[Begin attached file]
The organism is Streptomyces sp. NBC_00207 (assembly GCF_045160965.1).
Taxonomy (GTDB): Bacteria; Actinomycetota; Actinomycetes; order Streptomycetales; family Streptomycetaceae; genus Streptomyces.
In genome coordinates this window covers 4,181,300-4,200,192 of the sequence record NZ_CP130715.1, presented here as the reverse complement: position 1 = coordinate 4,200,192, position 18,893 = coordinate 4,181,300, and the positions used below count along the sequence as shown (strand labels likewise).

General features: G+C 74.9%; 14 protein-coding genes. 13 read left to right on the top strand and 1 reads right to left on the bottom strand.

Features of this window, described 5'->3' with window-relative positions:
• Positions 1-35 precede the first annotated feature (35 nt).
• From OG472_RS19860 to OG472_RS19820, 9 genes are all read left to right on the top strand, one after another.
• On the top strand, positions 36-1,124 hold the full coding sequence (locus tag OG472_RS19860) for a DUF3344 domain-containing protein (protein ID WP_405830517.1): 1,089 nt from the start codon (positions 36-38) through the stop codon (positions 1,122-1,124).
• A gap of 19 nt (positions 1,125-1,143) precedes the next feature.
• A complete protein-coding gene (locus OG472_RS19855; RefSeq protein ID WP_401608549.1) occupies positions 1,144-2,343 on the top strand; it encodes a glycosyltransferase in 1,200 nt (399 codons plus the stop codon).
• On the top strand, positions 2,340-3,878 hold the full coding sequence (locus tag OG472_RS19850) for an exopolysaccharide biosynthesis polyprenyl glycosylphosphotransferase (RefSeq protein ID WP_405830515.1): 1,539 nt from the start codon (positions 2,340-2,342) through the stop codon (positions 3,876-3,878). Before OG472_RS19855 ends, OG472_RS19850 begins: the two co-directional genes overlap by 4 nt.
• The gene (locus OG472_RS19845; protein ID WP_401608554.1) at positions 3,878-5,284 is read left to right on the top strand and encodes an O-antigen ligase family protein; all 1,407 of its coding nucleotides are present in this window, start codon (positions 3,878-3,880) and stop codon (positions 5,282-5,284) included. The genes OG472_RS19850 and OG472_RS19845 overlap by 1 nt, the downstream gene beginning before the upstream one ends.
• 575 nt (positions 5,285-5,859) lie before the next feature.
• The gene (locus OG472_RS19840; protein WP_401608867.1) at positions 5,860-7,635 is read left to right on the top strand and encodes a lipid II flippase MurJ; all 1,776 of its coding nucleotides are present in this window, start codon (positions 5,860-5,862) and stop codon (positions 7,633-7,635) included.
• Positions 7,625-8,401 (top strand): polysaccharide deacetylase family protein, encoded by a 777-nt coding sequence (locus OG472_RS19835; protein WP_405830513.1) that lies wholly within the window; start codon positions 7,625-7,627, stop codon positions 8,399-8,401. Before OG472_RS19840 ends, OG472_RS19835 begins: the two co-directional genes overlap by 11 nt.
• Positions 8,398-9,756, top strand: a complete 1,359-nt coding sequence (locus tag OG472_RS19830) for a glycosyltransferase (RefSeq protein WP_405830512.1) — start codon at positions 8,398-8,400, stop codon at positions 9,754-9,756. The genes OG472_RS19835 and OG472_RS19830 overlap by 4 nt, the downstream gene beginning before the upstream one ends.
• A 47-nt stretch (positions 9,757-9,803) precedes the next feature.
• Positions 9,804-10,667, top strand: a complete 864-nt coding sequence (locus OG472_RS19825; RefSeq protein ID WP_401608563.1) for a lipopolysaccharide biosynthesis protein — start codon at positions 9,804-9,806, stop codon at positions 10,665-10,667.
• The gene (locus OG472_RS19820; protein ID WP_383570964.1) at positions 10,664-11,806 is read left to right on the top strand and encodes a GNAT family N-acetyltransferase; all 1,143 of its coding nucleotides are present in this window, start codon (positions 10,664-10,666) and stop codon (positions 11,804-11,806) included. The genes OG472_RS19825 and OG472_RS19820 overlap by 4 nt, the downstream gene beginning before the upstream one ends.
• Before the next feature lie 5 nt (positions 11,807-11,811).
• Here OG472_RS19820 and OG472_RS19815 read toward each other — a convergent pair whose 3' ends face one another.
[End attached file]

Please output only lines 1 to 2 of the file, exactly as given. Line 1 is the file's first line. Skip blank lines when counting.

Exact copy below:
The organism is Streptomyces sp. NBC_00207 (assembly GCF_045160965.1).
Taxonomy (GTDB): Bacteria; Actinomycetota; Actinomycetes; order Streptomycetales; family Streptomycetaceae; genus Streptomyces.